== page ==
Given that the proposed Bangsamoro Basic Law (BBL), which our government would have us swallow hook, line and sinker without as much as an apostrophe edited on even its most unconstitutional provisions for fear of displeasing Benigno Aquino III’s newfound KKK (kaklase, kabarilan and kaibigan), shooting buddies and BFF (best friends forever) in the Moro Islamic Liberation Front (MILF), a basic lie seems to have attained treasonous proportions.
Indeed, from the alphabet soup of the BBL, which would have the force of, not simply a law, but more important, the tumult and tempest of a de facto constitutional amendment that truncates our republic, to the smallest detail of the sell-out, it does not take a legal eagle to realize what 30 pieces of silver can buy.
It is against such betrayal that we compare with concern global, albeit similarly ominous developments, in the deal being ironed out with Iran regarding its nuclear development and the prospects of either improved peace in the Middle East or, quite the opposite, an unheralded escalation of deadly tensions.
Simply trusting in the rhetoric of US President Barack Obama who has gone way out of his way to sell the deal to his American constituents, from the perspective of a Filipino light years away from the Middle East conflict, everything should either be hunky-dory or, as is typical of such events, seemingly totally irrelevant to our situation.
After all, the framework agreement’s objectives are praiseworthy. The agreement prevents Iran from becoming a nuclear weapons state. We were comfortable with that.
Unfortunately above the cacophony of praises, we heard Israel’s Benjamin Netanyahu’s dire warnings. From those, we discerned the immense global repercussions of the cataclysmic consequences that he fears the framework agreement might spawn.
Our eventual discomfort forced us to analyze Aquino’s BBL rhetoric and the dog-and-pony show employed to sell it.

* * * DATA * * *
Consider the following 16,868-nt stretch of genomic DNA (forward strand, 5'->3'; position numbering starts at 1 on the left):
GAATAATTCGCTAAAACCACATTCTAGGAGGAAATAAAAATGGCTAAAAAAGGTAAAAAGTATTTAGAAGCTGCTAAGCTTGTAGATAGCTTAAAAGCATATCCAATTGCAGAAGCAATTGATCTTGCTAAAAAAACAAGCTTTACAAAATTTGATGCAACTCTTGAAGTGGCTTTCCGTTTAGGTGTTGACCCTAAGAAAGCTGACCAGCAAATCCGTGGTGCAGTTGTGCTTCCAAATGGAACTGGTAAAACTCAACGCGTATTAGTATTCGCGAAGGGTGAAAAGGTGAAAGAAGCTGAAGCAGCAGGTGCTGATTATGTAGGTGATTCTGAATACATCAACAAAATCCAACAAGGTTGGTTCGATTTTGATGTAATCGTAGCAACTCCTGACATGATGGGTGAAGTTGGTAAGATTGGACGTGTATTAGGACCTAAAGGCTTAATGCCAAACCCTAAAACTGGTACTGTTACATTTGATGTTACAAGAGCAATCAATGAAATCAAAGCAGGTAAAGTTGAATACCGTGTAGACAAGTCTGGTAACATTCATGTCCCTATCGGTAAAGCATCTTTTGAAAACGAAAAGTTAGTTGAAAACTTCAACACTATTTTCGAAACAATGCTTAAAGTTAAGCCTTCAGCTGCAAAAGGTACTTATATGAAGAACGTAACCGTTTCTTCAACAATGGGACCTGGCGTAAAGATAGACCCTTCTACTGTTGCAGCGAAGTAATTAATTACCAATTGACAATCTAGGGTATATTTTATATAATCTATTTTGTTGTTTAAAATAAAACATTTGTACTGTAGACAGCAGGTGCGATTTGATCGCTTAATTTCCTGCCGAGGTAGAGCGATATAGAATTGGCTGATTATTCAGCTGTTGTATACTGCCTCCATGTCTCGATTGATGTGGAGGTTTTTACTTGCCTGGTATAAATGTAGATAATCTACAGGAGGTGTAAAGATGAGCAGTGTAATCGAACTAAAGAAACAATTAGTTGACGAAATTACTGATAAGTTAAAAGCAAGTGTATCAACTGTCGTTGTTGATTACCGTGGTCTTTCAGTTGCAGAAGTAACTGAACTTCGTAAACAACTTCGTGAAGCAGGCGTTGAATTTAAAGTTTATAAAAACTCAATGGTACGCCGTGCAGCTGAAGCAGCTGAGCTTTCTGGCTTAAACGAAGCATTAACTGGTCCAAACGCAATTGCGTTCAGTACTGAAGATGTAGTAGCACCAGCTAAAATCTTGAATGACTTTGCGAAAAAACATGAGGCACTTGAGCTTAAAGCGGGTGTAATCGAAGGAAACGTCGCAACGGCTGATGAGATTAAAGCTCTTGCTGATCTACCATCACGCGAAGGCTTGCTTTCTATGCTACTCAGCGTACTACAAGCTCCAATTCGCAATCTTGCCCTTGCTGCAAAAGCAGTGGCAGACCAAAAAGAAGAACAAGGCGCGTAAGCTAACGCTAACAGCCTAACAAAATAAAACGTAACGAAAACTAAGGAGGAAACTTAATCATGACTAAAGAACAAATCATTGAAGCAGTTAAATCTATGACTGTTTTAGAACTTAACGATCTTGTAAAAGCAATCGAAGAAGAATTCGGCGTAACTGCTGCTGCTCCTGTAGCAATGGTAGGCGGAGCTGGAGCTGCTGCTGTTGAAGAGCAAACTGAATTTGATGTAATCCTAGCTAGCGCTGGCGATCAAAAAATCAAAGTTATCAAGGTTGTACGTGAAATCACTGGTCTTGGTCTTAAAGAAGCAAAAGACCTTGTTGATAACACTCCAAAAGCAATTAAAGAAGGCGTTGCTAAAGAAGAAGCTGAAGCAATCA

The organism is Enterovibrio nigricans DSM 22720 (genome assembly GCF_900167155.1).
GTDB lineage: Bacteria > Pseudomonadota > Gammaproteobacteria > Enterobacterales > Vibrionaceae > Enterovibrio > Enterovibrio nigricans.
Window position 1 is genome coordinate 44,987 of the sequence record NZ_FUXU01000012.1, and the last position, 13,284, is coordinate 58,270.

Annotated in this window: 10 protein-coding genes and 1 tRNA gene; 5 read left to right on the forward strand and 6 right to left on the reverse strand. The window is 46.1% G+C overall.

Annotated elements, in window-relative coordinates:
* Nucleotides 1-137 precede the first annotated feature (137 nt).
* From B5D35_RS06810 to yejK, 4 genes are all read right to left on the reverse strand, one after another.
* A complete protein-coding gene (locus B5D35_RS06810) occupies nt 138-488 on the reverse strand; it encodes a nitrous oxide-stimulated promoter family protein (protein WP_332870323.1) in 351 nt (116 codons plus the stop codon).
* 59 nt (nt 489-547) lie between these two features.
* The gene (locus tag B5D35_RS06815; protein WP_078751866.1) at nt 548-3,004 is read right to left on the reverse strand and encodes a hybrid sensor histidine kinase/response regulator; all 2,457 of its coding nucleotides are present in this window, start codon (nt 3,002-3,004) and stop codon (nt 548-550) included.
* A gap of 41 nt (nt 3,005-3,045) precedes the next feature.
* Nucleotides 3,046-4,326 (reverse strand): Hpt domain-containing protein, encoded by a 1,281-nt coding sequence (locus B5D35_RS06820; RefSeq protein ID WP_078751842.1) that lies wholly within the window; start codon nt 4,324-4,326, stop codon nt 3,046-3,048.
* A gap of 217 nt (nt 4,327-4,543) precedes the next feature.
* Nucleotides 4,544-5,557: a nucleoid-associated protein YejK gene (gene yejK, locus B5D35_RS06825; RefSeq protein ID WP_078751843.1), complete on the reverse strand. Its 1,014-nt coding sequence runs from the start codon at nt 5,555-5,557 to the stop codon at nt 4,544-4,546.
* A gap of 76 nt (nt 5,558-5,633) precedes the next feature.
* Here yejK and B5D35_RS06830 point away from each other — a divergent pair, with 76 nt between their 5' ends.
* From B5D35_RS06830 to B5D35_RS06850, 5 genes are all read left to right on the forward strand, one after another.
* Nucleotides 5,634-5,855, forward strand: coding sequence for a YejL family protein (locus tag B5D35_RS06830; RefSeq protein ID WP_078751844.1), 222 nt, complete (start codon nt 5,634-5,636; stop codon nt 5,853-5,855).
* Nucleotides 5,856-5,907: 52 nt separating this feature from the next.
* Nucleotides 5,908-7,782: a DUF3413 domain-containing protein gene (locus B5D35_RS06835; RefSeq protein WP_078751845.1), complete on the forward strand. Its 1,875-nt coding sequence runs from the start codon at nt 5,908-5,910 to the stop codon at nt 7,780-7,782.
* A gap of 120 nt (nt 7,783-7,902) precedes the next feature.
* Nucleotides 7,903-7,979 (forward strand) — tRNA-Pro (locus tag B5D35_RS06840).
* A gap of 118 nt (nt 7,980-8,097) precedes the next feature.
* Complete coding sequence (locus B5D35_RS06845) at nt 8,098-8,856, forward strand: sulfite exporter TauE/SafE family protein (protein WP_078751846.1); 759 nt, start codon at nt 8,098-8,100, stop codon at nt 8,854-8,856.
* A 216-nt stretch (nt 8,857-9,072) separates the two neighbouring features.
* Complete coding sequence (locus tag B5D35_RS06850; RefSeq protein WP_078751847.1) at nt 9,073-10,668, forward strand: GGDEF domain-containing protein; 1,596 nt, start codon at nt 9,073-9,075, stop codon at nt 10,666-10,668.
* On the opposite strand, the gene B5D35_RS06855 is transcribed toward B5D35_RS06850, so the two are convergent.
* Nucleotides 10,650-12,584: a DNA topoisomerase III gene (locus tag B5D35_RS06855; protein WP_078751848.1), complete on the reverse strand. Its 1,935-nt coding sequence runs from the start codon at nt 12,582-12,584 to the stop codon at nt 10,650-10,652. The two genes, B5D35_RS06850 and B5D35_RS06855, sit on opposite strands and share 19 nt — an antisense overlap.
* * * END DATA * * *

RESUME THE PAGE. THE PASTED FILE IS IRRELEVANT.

Note points of comparison. President Obama was selling the agreement to the public without the latter having read its details. Those who did simply did not buy the deal claiming that the rhetoric did not match specific open-ended provisions.
Note differences between Obama’s rhetoric and those of the Iranians viewing exactly the same document. Obama said inspectors can audit “the entire nuclear chain” and a “procurement committee” to be established are allowed to inspect all ports of entry, including all Iranian imports, to ensure all importations are only for peaceful uses. Iran debunks this. It claims that the pact does not require inspections of military bases. A port within a military base is, therefore, exempt from inspection.
It is this kind of detail that officials can leave out when selling snake oil and other magical cure-all potions. The same applies to the BBL where Aquino’s rhetoric does not match the substance. Aquino is forcing us to agree to an invalid contract that is essentially incomplete in one sense, and where the document is complete, its substance not only violates our territorial sovereignty, it also violates the Constitution. It dilutes national and constitutionally mandated powers and opens us up to further territorial dismemberment.
In this latter sense, however, Aquino has done Obama one over. The American president is not selling his constituencies down the river. The Iran agreement does not directly weaken the United States. It does not violate the US Constitution. It is not patently illegal much less criminal.
The deficiencies of the Iran pact lie a million miles from the eastern seaboard of the United States, deep within the Middle East where Israel stands alone, surrounded by entities wishing it ill-will. The accord threatens Israel’s security more than it does the United States as it allows the indirect development of nuclear weaponry in “black” sites.
The deficiencies of Aquino’s BBL lie right in our neighborhood. Read the document. It is not difficult to realize that the BBL rhetoric is a lie.